Review: Pride and Prejudice and Zombies (2016) ★★

Rating: ★★ out of 5

There is something to be said for any film that takes risks. And in a sense, every film production takes some risk, by virtue of being a project without guaranteed commercial success. Investors put millions into the production, distribution, and marketing of an artistic endeavor that could be a complete box office flop. But sometimes the filmmakers reach too far, and take too many stylistic and narrative risks. Such is the case with Burr Steers’ historical comedy-horror, Pride and Prejudice and Zombies. Based on Seth Grahame-Smith’s novel of the same name, the film attempts to answer the question: what if Jane Austen’s famous love story were to take place in the middle of a zombie epidemic?

Pride and Prejudice and Zombies essentially follows the same plot as the original Pride and Prejudice novel, in that it focuses on the Bennet family and the many love entanglements that their daughters fall into, primarily the complicated romance between Elizabeth Bennet and Colonel Darcy. However the story deviates by dropping the characters into a version of London that is under constant threat of invasion by a zombie horde (the film actually opens with a very impressive sequence using painted cut-outs to introduce the zombie premise). Huge walls and canals have been built around the city, and only recently have the upper class ventured out to their fortified country estates. All of the Bennet women are said to have trained in Asian martial arts (although, in practice, very little of the combat looks like anything other than standard action movie swordplay), and much of the “comedy” in the film arises from proper, 19th century Englishwomen eviscerating the undead, even while certain male characters, namely the foppish Parson Collins (played by Matt Smith), cower in fear.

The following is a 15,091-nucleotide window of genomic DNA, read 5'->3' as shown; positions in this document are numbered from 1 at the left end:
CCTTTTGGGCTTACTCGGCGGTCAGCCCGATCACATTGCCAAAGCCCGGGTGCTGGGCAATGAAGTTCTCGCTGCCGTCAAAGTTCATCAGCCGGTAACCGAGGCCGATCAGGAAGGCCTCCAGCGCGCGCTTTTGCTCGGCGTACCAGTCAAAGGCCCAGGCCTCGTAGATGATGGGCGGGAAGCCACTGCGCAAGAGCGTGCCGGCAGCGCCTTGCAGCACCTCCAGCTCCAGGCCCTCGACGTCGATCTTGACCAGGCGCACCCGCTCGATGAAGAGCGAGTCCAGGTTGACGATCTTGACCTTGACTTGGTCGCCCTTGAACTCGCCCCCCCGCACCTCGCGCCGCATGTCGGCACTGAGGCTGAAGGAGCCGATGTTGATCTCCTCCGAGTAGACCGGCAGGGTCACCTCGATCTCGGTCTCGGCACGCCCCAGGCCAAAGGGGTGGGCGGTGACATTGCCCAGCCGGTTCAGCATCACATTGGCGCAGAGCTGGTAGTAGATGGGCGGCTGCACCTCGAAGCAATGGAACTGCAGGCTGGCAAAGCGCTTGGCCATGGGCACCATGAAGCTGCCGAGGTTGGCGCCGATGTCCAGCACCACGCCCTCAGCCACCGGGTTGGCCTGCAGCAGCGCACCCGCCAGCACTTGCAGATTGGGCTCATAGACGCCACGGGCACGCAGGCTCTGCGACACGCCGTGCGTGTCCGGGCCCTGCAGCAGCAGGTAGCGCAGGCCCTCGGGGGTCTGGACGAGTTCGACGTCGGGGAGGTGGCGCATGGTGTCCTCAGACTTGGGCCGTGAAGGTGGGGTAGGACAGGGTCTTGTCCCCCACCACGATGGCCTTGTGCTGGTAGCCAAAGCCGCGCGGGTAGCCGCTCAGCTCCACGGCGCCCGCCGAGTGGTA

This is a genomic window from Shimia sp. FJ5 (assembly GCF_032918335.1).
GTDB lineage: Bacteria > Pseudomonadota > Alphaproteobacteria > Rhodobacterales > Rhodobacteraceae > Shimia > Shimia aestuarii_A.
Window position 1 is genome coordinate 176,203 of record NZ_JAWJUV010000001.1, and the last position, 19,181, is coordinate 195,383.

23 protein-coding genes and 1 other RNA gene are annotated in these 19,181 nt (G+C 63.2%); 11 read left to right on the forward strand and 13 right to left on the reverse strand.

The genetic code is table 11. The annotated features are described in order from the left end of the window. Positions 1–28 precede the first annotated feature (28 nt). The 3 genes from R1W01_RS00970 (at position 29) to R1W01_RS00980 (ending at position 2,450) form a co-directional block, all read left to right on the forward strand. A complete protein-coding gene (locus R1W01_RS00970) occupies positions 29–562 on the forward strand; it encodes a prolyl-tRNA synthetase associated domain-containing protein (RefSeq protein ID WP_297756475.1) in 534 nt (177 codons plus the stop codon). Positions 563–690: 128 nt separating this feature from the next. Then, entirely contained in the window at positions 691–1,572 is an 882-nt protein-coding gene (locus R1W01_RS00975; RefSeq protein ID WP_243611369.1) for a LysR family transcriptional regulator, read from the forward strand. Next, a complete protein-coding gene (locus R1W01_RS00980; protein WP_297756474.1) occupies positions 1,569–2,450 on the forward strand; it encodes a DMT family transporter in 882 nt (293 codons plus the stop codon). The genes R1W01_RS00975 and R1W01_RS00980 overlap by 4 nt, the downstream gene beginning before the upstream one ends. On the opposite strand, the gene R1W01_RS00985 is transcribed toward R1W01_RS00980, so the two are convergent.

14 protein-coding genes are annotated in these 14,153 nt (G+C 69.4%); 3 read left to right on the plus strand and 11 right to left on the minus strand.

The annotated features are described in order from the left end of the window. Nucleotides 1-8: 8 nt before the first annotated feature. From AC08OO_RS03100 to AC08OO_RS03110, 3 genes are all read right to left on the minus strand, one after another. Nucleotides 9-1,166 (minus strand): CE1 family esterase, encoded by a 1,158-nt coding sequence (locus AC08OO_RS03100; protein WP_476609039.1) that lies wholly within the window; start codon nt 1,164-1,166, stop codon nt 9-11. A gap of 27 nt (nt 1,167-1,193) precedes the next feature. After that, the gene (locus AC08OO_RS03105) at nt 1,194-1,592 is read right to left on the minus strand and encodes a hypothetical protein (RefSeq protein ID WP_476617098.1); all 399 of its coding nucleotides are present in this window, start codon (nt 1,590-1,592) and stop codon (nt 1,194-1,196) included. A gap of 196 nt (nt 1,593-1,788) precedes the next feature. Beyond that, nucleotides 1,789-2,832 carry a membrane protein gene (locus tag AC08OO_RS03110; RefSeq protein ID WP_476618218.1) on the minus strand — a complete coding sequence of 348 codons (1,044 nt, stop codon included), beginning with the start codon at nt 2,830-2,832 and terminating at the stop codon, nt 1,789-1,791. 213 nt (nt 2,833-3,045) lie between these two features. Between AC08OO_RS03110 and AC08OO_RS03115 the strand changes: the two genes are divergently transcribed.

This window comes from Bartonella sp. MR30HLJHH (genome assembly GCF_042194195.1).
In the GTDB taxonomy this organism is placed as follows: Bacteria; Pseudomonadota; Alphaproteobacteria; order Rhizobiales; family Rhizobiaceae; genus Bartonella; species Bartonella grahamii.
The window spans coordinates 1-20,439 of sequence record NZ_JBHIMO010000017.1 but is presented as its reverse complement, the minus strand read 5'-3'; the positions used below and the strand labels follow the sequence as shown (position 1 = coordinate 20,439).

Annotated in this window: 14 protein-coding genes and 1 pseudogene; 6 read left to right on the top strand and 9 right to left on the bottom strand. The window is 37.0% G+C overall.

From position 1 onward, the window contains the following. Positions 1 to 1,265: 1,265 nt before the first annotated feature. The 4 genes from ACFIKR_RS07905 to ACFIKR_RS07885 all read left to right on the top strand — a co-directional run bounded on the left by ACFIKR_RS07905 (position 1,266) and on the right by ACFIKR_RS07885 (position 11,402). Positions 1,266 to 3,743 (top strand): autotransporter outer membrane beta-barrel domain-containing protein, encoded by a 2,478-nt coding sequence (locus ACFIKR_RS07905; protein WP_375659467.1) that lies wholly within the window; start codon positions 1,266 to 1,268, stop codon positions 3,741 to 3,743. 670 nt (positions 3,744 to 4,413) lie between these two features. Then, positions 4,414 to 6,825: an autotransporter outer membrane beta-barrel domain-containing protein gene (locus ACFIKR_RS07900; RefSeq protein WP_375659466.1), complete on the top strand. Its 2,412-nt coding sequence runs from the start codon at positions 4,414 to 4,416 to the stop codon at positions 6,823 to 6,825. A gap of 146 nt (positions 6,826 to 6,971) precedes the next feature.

The film mostly recounts the same story from Jane Austen’s classic novel, with a few major changes.

But, unfortunately for the investors, average filmgoers and niche-fan fiction enthusiasts are two completely different kinds of audiences. When the production companies pumped $28 million into this project, they failed to market the film in a way that would appeal to the masses, rather than the small subset of fans it was originally intended for. Sure, the novel was on the New York Times bestseller list, and probably sold thousands and thousands of copies, but the filmmakers needed to convince millions of people to pay money to see their movie. Beyond the die-hard fans of the book, few people would appreciate the outlandish premise.

The opening credits introduce the story with a beautiful tracking shot of painted cut-outs.